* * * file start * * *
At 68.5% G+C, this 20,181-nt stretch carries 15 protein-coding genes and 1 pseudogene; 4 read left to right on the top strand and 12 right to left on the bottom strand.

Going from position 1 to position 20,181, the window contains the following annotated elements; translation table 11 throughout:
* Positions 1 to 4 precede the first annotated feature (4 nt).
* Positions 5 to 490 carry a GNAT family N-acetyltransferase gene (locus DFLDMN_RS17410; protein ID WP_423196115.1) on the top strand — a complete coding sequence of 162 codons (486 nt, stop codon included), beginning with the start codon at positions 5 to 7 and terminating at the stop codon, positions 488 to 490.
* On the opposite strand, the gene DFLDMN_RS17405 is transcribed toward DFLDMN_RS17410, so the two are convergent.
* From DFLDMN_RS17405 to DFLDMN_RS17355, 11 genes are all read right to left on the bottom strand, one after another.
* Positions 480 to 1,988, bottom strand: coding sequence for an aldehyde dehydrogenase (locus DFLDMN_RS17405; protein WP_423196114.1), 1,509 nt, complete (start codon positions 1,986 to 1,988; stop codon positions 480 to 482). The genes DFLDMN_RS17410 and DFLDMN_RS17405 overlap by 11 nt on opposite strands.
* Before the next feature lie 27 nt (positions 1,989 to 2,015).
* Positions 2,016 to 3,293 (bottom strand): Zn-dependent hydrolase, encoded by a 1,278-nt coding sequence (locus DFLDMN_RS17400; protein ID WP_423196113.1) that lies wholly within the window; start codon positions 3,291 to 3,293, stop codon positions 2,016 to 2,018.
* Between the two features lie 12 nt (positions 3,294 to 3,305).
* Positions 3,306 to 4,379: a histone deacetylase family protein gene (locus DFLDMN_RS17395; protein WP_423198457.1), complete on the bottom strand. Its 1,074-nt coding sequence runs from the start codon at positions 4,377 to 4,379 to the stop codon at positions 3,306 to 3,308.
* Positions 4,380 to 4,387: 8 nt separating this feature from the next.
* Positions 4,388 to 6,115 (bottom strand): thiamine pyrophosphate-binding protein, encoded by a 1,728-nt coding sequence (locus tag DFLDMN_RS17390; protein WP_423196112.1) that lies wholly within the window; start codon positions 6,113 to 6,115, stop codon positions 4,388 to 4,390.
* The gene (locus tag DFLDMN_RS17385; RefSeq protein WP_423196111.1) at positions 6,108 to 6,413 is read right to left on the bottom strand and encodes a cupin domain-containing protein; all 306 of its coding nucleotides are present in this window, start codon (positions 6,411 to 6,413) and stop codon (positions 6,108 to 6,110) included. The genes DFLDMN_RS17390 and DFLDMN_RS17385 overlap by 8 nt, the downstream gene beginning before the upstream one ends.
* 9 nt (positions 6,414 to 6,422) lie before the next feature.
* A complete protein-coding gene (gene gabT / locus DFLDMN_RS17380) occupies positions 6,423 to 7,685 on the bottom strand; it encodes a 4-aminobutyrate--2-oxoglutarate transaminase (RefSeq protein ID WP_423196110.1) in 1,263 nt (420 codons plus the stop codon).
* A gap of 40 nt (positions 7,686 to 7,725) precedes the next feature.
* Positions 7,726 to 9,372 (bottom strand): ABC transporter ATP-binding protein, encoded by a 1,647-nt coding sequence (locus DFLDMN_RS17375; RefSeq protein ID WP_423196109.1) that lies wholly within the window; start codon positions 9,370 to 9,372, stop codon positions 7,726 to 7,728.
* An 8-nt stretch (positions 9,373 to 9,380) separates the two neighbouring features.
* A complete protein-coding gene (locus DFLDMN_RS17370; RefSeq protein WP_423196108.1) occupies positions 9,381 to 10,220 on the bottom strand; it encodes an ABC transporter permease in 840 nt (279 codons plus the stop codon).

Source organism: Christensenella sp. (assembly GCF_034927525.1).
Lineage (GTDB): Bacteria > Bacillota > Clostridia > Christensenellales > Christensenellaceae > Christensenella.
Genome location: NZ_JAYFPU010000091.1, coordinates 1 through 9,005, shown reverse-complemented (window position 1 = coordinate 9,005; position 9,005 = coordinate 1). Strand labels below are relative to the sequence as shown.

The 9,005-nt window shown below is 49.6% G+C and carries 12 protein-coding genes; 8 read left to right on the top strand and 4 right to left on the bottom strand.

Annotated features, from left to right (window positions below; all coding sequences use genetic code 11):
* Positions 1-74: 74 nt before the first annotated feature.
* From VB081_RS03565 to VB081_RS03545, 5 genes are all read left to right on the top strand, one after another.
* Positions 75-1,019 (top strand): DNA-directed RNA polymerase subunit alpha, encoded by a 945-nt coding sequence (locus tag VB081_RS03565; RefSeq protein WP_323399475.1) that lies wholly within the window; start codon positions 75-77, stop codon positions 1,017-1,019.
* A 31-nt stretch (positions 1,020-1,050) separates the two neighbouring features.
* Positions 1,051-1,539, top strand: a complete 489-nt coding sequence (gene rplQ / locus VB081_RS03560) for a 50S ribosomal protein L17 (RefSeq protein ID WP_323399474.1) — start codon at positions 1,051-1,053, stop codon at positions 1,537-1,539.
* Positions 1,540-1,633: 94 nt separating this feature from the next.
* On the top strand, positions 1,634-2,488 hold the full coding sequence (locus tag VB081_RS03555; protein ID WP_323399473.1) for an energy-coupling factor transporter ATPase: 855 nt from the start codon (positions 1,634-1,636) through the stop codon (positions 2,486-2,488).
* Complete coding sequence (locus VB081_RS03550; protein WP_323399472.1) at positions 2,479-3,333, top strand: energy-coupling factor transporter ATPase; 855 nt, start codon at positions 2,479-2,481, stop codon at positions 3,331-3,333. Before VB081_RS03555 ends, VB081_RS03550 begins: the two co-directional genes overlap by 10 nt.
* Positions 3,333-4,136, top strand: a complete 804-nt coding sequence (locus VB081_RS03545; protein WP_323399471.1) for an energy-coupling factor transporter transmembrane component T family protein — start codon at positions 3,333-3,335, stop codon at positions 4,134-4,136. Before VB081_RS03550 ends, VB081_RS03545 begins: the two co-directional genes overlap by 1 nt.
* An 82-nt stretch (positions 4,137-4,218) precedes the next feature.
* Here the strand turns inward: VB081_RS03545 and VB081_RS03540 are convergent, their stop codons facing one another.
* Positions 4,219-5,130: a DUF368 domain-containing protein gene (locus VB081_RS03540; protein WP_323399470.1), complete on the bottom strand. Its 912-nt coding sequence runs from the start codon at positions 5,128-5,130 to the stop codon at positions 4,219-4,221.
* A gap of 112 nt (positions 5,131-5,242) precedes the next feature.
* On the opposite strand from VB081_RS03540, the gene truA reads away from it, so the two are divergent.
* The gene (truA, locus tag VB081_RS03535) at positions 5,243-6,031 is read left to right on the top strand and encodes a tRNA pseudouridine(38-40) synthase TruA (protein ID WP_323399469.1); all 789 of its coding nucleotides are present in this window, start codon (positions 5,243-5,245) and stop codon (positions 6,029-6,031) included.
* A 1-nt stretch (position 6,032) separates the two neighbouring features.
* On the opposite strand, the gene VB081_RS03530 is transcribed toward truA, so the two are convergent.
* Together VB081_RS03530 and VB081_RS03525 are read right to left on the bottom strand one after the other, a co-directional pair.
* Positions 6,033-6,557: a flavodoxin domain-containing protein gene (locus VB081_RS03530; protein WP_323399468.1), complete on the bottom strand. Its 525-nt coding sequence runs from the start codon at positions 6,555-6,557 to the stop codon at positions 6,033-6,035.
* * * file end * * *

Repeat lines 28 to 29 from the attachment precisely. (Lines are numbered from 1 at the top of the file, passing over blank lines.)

* Positions 75-1,019 (top strand): DNA-directed RNA polymerase subunit alpha, encoded by a 945-nt coding sequence (locus tag VB081_RS03565; RefSeq protein WP_323399475.1) that lies wholly within the window; start codon positions 75-77, stop codon positions 1,017-1,019.
* A 31-nt stretch (positions 1,020-1,050) separates the two neighbouring features.